Wemanage Journal: dataFORMAT_03 Retail & Commerce Analysis
We have arrived at the third episode of dataFORMAT, the column in which — thanks to the data provided by Fashion in Process Research Lab (FiP) of Politecnico di Milano — we analyze the new trends and possible scenarios that are transforming the world of fashion.
The information contained in this month’s report shows an array of interesting topics, especially regarding the future of online shopping. The data, in fact, show that we are moving towards a hybrid era, in which physical purchases and those made on e-commerce and marketplaces contaminate each other. On one hand, the COVID-19 emergency has accelerated the diffusion process of online shopping:M48% of consumers in surveyed countries worldwide say they get inspiration for purchases when they are online, and 31% say they are researching online more before purchasing to avoid stock, inventory, and shipping challenges.
On the other hand, experience still shows shortcomings that the public would like to overcome: 60% of customers in Europe still want to shop in stores to browse and touch physical products before purchasing. From this point of view, the short-term future seems to take a “phygital” form: a combination of “physical” and “digital”, meaning that the real world could be very close to the virtual one.
Despite their meteoric success, online stores need to offer the customer personalized and proactive service. It is not enough to be present at every possible touchpoints with the customer. It is crucial to integrate online and offline channels, guided by technologies such as AI, VR, AR, and RFID. This concept aims to give fluidity between on and offline consumption experiences, materializing a total integration between the brand’s channels, an approach that goes beyond omnichannel.
The data that describe the behavior of big brands, in fact, already seem to outline this path: fashion companies focused on metaverse innovation and commercialization could generate more than 5% of revenues from virtual activities over the next two to five years. Brands can engage in the metaverse across five dimensions: digital assets; branded virtual clothing and NFTs; digital experiences (events in digital worlds); gaming world; platforms (asset marketplaces and digital-physical gateways) and virtual worlds (games or other immersive social environments).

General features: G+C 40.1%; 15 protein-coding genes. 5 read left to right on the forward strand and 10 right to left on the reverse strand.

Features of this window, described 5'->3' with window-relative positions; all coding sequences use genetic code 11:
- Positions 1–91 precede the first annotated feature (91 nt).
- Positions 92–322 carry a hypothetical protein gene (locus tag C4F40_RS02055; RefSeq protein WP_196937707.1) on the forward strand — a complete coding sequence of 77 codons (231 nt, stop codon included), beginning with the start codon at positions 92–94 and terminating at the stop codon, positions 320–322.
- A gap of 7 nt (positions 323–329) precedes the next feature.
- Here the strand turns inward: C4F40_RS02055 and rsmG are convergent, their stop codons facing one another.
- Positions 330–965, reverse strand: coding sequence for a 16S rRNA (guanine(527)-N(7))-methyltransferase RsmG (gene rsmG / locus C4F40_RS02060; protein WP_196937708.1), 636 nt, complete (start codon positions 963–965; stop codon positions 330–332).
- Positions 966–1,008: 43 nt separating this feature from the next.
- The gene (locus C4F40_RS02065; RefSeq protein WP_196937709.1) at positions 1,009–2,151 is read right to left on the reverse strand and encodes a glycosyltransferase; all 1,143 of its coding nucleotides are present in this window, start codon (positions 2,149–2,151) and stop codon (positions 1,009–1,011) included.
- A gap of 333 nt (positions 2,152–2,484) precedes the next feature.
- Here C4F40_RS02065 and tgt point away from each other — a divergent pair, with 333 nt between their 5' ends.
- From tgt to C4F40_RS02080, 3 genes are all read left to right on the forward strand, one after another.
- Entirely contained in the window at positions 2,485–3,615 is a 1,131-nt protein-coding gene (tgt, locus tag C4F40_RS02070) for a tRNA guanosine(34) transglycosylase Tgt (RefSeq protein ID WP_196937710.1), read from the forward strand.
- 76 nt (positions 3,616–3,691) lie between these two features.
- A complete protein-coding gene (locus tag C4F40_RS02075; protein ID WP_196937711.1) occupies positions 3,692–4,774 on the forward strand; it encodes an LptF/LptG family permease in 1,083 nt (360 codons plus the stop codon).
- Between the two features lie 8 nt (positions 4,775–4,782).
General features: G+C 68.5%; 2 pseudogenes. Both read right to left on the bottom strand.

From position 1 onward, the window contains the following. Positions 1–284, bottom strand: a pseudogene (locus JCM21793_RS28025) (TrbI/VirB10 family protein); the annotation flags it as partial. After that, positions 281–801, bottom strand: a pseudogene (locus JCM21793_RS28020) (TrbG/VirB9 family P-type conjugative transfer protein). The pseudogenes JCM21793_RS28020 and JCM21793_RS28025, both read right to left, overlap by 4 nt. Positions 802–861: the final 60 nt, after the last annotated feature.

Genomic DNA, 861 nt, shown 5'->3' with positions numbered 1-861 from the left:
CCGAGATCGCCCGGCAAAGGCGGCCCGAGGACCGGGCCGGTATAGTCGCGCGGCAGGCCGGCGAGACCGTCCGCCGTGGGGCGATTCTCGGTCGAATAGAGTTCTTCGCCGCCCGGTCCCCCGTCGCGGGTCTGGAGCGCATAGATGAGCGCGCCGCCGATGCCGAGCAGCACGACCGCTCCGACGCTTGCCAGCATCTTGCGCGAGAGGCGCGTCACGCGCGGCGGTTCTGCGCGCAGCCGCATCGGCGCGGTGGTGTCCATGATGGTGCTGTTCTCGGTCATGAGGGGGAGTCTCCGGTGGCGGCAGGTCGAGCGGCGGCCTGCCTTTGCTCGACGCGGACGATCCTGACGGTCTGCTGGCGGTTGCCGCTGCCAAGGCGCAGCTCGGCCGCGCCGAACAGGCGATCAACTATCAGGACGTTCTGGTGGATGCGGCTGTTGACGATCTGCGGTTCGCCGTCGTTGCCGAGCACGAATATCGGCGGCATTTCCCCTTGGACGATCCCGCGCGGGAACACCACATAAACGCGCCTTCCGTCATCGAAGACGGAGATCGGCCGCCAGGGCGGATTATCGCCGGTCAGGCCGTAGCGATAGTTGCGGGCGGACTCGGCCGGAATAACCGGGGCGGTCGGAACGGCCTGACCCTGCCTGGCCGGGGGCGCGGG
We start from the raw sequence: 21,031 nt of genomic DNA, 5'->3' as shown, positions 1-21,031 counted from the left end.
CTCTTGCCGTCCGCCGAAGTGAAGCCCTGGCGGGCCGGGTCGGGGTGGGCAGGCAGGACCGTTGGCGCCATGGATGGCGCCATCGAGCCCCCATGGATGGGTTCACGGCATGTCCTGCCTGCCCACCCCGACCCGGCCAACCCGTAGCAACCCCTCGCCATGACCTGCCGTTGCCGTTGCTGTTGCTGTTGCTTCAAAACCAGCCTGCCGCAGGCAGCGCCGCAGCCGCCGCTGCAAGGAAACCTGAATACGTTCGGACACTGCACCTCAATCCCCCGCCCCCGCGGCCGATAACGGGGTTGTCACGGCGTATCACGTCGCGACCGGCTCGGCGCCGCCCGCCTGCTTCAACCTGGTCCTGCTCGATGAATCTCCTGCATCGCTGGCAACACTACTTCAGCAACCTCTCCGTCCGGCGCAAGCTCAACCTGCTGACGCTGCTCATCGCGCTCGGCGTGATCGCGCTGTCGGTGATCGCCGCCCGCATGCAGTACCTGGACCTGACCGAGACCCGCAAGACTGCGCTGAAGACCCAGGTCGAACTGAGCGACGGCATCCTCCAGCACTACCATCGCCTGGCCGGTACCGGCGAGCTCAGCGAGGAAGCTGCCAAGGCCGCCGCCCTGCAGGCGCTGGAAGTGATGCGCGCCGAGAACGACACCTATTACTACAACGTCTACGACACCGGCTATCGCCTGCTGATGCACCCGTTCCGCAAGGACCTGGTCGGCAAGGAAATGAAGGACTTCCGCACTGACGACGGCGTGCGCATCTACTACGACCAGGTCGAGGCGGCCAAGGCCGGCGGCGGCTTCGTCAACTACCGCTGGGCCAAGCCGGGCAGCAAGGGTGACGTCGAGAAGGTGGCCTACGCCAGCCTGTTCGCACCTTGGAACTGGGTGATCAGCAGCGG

To achieve these goals, however, the shopping experience must necessarily pass through customers’ awareness, which concerns both the methods of interaction and the virtues that a brand must communicate. According to the data collected, in fact, 71% of consumers expect fashion companies to deliver personalized interactions, and a similar proportion says it is frustrating when this does not happen. But fortunately, thanks to AI and Big Data technologies, businesses have what it takes to make the customer experience personalized across all the touchpoints. Another important question, then, concerns the values that companies must represent: 1 out of 3 persons from Gen Z, in fact, affirmed being overwhelmed by the number of social issues that need to be addressed, and 1 out of 2 are less likely to buy from a brand that chooses to promote the opposite side on social issues that matter to them.
The other interesting trend, which emerged from the data we analyzed this month, concerns a different sector but which has been showing strong growth for some time. Second-hand is becoming a global phenomenon, expected to grow 127% by 2026.
This report was also produced thanks to the joint study carried out with Giada Fiorindi, an illustrator and visual artist with a peculiar combinatory taste that merges the digital worlds with a more physical and organic reality. The artworks she created for this issue of dataFORMAT narrate the trends that are changing the market, where inputs and impressions blend into a continuous mashup.